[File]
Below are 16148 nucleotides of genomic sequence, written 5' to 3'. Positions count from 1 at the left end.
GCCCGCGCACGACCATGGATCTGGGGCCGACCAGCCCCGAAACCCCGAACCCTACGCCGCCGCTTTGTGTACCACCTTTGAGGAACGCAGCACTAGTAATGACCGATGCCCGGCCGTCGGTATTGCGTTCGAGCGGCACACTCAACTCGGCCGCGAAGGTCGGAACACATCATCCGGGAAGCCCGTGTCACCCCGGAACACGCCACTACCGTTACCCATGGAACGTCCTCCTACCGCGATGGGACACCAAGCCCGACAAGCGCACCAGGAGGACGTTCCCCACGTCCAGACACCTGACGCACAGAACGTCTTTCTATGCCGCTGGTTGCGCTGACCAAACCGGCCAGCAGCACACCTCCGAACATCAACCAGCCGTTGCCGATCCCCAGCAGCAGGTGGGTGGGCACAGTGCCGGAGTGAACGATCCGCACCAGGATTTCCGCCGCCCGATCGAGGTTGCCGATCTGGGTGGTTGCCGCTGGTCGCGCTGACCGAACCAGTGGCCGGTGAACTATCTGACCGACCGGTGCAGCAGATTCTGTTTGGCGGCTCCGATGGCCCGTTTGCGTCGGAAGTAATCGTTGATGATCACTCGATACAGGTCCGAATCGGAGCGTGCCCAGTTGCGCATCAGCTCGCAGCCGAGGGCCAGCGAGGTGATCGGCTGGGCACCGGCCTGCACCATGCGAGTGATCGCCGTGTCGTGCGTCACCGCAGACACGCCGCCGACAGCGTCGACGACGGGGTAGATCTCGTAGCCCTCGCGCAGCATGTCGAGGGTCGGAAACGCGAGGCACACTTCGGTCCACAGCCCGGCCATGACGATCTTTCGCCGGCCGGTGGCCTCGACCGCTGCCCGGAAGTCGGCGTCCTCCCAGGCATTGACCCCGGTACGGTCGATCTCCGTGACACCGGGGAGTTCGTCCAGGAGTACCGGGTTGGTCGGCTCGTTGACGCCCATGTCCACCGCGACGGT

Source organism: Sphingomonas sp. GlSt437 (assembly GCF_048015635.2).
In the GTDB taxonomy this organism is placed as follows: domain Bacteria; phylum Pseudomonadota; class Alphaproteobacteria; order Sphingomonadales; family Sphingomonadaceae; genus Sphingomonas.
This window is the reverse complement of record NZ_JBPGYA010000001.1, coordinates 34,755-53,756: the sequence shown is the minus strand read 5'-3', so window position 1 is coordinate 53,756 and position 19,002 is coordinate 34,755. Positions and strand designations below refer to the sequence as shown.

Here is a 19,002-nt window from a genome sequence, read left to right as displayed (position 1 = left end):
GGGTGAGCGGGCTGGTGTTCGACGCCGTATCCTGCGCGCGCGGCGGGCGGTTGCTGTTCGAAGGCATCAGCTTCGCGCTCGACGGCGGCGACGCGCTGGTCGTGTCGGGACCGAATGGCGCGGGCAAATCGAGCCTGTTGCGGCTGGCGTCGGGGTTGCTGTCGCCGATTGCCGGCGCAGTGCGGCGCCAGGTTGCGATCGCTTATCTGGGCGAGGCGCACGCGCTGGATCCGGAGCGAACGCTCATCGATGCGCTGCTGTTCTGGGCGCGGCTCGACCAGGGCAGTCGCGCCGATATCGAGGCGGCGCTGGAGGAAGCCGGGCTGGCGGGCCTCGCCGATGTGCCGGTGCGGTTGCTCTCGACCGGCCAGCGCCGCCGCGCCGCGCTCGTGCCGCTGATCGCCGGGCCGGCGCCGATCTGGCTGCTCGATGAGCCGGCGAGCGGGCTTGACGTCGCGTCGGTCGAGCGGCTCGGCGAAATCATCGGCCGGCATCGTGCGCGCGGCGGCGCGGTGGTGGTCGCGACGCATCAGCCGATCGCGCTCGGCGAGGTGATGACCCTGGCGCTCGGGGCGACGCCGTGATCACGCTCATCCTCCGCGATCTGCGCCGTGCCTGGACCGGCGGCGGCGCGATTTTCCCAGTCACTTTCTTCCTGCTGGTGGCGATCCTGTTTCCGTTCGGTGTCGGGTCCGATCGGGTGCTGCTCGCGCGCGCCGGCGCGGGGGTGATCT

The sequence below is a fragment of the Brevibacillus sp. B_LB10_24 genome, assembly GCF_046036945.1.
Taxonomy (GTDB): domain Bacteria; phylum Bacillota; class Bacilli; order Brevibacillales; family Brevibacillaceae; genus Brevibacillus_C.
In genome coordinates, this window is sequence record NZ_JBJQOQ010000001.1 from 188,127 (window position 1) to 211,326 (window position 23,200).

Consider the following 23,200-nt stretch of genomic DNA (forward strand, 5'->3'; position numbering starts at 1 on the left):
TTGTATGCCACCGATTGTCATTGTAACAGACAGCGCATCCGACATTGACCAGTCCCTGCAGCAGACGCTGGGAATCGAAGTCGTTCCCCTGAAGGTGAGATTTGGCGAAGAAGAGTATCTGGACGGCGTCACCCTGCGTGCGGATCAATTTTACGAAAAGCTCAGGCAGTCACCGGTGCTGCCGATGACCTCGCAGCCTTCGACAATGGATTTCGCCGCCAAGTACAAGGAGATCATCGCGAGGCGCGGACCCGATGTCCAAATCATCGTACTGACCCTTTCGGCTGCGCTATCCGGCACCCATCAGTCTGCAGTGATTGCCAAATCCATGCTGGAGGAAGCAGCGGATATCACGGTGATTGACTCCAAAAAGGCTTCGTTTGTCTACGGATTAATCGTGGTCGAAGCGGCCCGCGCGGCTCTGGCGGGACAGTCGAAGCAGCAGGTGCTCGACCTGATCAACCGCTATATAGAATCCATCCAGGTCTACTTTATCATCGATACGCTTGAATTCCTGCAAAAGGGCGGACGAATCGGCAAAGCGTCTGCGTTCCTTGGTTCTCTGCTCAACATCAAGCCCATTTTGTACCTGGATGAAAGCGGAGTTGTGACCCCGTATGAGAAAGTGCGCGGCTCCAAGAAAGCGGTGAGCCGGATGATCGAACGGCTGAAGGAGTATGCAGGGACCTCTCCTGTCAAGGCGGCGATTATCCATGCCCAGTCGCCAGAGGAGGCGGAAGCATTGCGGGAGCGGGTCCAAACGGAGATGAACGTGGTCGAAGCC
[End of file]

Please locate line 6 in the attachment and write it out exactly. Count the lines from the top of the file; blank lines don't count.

Here is a 19,002-nt window from a genome sequence, read left to right as displayed (position 1 = left end):